Redbeard Rocks! 4th of July freedom themed playlist for your holiday. Remember, it’s “MAY God bless America”, y’all. Too many people tellin’ God what to do is a big part of the problem.
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Elton John himself confirms here that indeed he and lyricist Bernie Taupin did compose “Philadelphia Freedom” not in 1975 for the US bicentennial the following year, as has been erroneously mythologized for decades, but in fact 1973, twenty years before this spectacular live performance outside Boston during the Walden Woods Benefit at Foxborough Stadium Labor […]
Free “Heartbreaker” final album 50th anniversary In the Studio with Paul Rodgers.
Ted Nugent’s “Free for All” changed the national radio reception and overamped its way to #24 on the Billboard album chart in Fall 1976, becoming his second consecutive multi-platinum seller. Tyrannosaurus Ted is my guest In the Studio.
Prior to the Fall 1981 release Freeze Frame , Boston’s J Geils Band had released ten albums while touring relentlessly. Yet the hard-driving jump’n’jiving lead singer Peter Wolf admits that all they really had to show for the effort was half a million dollars in debt….(more)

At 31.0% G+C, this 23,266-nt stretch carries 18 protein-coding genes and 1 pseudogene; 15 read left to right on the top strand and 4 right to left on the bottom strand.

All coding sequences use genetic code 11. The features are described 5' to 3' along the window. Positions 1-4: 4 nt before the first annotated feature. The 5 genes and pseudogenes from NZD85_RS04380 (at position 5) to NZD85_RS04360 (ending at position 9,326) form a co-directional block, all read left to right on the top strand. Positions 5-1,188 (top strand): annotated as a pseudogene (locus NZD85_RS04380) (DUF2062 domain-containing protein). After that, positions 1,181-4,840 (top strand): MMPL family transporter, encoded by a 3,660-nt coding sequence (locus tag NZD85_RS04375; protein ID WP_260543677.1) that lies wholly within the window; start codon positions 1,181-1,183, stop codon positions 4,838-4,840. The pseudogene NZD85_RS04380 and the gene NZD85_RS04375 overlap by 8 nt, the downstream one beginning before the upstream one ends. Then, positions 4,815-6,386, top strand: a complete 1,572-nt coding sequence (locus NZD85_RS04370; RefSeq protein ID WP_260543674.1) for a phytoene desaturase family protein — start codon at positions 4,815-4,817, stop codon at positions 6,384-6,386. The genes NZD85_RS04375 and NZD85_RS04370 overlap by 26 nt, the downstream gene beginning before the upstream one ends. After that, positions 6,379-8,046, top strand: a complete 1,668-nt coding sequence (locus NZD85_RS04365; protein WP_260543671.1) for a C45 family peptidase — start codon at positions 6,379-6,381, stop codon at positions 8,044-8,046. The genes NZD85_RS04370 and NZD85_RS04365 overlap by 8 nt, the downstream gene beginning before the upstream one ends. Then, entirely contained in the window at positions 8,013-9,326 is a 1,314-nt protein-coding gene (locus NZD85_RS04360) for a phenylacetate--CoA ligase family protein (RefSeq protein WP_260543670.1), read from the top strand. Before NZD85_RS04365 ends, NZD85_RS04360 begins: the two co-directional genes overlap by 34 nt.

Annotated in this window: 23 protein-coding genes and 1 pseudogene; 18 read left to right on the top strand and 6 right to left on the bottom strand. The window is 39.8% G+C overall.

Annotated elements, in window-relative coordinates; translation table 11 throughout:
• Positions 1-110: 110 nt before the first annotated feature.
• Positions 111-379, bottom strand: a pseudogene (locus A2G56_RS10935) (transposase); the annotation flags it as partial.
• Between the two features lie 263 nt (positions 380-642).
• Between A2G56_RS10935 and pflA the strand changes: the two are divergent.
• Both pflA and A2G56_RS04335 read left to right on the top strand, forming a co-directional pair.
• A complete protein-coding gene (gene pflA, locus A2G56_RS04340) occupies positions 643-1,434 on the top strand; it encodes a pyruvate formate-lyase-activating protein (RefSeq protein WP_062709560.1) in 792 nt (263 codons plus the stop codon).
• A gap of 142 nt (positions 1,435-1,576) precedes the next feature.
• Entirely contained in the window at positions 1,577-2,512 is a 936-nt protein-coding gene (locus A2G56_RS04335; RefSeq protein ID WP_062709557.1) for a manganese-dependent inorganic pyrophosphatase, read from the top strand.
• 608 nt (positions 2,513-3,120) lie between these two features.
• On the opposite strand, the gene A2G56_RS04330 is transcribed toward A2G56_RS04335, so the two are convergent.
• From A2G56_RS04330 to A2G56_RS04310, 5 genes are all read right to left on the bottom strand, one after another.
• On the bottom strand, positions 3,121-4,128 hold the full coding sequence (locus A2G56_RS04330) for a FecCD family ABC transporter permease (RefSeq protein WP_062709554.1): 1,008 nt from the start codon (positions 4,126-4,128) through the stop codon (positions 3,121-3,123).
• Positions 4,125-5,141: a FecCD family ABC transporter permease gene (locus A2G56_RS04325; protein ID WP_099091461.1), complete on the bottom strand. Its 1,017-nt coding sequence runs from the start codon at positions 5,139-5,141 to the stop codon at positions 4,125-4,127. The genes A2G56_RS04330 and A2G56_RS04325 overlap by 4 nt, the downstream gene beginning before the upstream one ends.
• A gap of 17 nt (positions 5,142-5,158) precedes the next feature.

Next week we will share Redbeard’s exclusive interviews from thirty years ago when Tom Petty was holed up in Mike Campbell‘s garage making what would come to be known as Full Moon Fever . Enjoy this live romp with the Heartbreakers on “Free Fallin’ ” from the band’s residency at the Fillmore in San Francisco in […]
It is the fortieth anniversary of the massively popular September 1983 release “Sports” by Huey Lewis and the News. Huey Lewis is my guest here In the Studio.
It’s the golden anniversary of Steve Miller Band’s first #1 song and five million seller, “The Joker”. Steve Miller is my guest In the Studio.
Joe Bonamassa “Sloe Gin” interview In the Studio.
Over the fifty years the perception seems to have become that Lynyrd Skynyrd had a date with destiny, an almost Shakespearean drama of dreams, aspirations, triumph, and tragedy to which all of us were immediately and keenly aware from the moment of “Pronounced” ‘s release. The late Gary Rossington dismissed that assumption as no more true than imagining Will Shakespeare did not toil, struggle, and starve in relative obscurity in his time.